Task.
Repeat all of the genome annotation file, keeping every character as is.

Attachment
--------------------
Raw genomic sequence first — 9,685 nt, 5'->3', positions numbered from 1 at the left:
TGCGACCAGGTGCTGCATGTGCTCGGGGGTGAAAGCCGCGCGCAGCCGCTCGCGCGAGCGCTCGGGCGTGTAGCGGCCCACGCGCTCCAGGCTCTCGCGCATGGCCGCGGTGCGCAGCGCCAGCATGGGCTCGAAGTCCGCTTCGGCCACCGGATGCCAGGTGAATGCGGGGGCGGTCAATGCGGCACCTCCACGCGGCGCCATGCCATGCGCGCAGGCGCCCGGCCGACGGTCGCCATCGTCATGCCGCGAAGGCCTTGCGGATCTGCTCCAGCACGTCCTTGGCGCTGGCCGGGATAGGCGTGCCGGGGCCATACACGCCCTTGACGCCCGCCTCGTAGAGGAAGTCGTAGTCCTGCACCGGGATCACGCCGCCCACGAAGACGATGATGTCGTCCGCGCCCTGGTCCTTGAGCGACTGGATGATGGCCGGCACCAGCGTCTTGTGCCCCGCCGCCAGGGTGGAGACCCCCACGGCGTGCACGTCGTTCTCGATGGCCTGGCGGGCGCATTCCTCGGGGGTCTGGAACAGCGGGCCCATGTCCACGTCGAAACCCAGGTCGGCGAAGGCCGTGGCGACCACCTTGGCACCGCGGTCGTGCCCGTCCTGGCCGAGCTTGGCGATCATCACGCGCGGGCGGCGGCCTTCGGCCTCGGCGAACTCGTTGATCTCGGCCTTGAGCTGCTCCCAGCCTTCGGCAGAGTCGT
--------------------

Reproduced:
Raw genomic sequence first — 9,685 nt, 5'->3', positions numbered from 1 at the left:
TGCGACCAGGTGCTGCATGTGCTCGGGGGTGAAAGCCGCGCGCAGCCGCTCGCGCGAGCGCTCGGGCGTGTAGCGGCCCACGCGCTCCAGGCTCTCGCGCATGGCCGCGGTGCGCAGCGCCAGCATGGGCTCGAAGTCCGCTTCGGCCACCGGATGCCAGGTGAATGCGGGGGCGGTCAATGCGGCACCTCCACGCGGCGCCATGCCATGCGCGCAGGCGCCCGGCCGACGGTCGCCATCGTCATGCCGCGAAGGCCTTGCGGATCTGCTCCAGCACGTCCTTGGCGCTGGCCGGGATAGGCGTGCCGGGGCCATACACGCCCTTGACGCCCGCCTCGTAGAGGAAGTCGTAGTCCTGCACCGGGATCACGCCGCCCACGAAGACGATGATGTCGTCCGCGCCCTGGTCCTTGAGCGACTGGATGATGGCCGGCACCAGCGTCTTGTGCCCCGCCGCCAGGGTGGAGACCCCCACGGCGTGCACGTCGTTCTCGATGGCCTGGCGGGCGCATTCCTCGGGGGTCTGGAACAGCGGGCCCATGTCCACGTCGAAACCCAGGTCGGCGAAGGCCGTGGCGACCACCTTGGCACCGCGGTCGTGCCCGTCCTGGCCGAGCTTGGCGATCATCACGCGCGGGCGGCGGCCTTCGGCCTCGGCGAACTCGTTGATCTCGGCCTTGAGCTGCTCCCAGCCTTCGGCAGAGTCGT